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Here's a nice measurement story that Steve Vaitones found.

Measurement Article

By DEBBIE FETTERMAN / Special Contributor to The Dallas Morning News

Measuring a marathon course is a time-consuming effort that uses simple tools. Yet the ramifications of miscalculating a course are huge.

Pat Cheshier, who measured the White Rock Marathon's new half marathon course, examines the tools of the trade: a bike and a Jones Counter rigged to the front wheel.
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On Sunday, an estimated 17,000 runners participating in the Dallas White Rock Marathon, half marathon and relays will count on the precise calculations made by Pat Cheshier and Andy Beach, the half marathon and marathon course measurers, respectively.

Marathon director Marcus Grunewald can be assured that the courses are accurate because they've been certified by USA Track & Field state certifier, Tom McBrayer of Houston.

But that won't stop runners from questioning the course's length. Participants using global positioning systems often get inaccurate readings, attributed to runner error or signal obstruction, Grunewald said.

"For every e-mail I get that says the course was too long, I get another one saying the course was short," Grunewald said.

Certification ensures that participants cover the advertised distance. Times clocked on uncertified courses cannot be considered for records, rankings or qualification for events such as the Boston Marathon.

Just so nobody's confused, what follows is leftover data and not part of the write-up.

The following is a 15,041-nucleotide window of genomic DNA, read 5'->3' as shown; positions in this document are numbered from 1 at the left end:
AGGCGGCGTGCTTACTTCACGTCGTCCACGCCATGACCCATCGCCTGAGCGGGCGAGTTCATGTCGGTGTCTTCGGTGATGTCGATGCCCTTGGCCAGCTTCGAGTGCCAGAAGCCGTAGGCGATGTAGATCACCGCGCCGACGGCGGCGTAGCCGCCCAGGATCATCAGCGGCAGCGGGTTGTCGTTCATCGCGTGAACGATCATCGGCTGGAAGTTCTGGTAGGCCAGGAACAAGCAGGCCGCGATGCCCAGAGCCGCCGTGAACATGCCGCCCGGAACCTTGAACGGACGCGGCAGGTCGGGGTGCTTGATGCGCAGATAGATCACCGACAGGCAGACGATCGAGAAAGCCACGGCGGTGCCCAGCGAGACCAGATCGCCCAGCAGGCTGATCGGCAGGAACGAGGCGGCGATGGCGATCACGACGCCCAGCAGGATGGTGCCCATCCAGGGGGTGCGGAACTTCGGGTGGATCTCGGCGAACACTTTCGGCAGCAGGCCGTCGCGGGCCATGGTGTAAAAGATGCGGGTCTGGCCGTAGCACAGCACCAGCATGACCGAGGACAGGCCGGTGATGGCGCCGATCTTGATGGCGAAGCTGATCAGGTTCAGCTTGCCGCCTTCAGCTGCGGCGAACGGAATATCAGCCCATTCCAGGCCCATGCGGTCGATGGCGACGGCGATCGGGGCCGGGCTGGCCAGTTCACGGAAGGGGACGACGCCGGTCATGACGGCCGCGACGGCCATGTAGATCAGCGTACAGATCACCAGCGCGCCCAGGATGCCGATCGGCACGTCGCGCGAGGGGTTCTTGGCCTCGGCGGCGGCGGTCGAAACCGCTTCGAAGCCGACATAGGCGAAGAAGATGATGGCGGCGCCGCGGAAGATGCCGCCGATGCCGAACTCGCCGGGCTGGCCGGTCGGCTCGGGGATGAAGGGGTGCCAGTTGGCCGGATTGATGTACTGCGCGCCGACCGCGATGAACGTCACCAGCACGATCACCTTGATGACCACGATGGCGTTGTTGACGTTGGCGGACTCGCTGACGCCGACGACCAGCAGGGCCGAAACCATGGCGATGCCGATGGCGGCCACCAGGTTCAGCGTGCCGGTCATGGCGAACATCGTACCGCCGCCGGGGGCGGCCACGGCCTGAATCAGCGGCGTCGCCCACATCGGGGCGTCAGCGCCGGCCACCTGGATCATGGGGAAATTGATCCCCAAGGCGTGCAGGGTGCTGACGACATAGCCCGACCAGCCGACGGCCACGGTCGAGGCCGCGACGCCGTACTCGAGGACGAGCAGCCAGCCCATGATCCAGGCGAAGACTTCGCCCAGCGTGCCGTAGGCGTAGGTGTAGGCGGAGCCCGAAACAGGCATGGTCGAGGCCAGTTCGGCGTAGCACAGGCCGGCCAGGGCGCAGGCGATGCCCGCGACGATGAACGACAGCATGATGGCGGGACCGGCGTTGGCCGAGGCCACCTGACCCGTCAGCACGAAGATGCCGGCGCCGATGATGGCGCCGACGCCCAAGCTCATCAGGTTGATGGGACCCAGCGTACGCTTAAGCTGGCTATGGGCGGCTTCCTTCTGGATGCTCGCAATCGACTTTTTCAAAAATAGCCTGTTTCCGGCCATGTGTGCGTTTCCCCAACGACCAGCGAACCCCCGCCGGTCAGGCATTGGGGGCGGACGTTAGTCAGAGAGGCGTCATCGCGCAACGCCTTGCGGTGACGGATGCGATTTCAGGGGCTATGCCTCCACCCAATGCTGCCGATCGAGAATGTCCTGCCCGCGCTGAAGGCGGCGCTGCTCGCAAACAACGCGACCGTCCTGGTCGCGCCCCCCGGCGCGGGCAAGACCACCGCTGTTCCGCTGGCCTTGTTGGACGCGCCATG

Despite the advent of GPS devices, road races are measured on a bicycle, using a USA Track & Field-approved Jones Counter, a steel measuring tape, notebook, calculator and pencil.

"It's the only way the USATF will take it," said Cheshier, 59, of Duncanville, who measured the event's new half marathon route.

The Jones Counter device was invented in 1971 by Alan Jones in an effort to measure a road race course. Before heading to college, Jones' son, Clain, sold 2,341 counters from 1973-1982, including four to the Montreal Olympics in 1976. There have been improvements, updates and name changes since, but the basic concept remains the same.

The Jones Counter mounts on a bicycle's front wheel and advances every time the bike moves four inches, said Beach, 50, of Garland.

Before and after covering a course, the bike must be calibrated four times along a precisely measured straight section of road to determine its average count. This number is used to calculate the counts per mile and per kilometer. Temperature changes, air pressure and air leakage from tires affect the calibration count, Beach said.

A course measurer is expected to measure the "shortest possible route" that a runner could take without being disqualified. That means riding diagonally between corners when crossing a street and straight through S-turns.

Beach said there's also a "short-course prevention factor" of 0.1 percent incorporated into the calibration procedure, which adds five meters to a 5K and approximately 42 meters to a marathon.

Once the cycling and calculating are completed twice, the data must be documented and a map created, Cheshier said. These materials are sent to McBrayer, the state certifier. A course certification lasts 10 years if there are no changes such as road construction or a new starting or finishing line.

Beach said he rides at an estimated 6 mph, stopping frequently to take notes. He prefers to ride during the middle of the night to minimize traffic concerns.

Cheshier prefers daylight, 9 a.m. to 3 p.m., acknowledging that traffic can be bad. His former police colleagues tell him he's "an accident waiting to happen."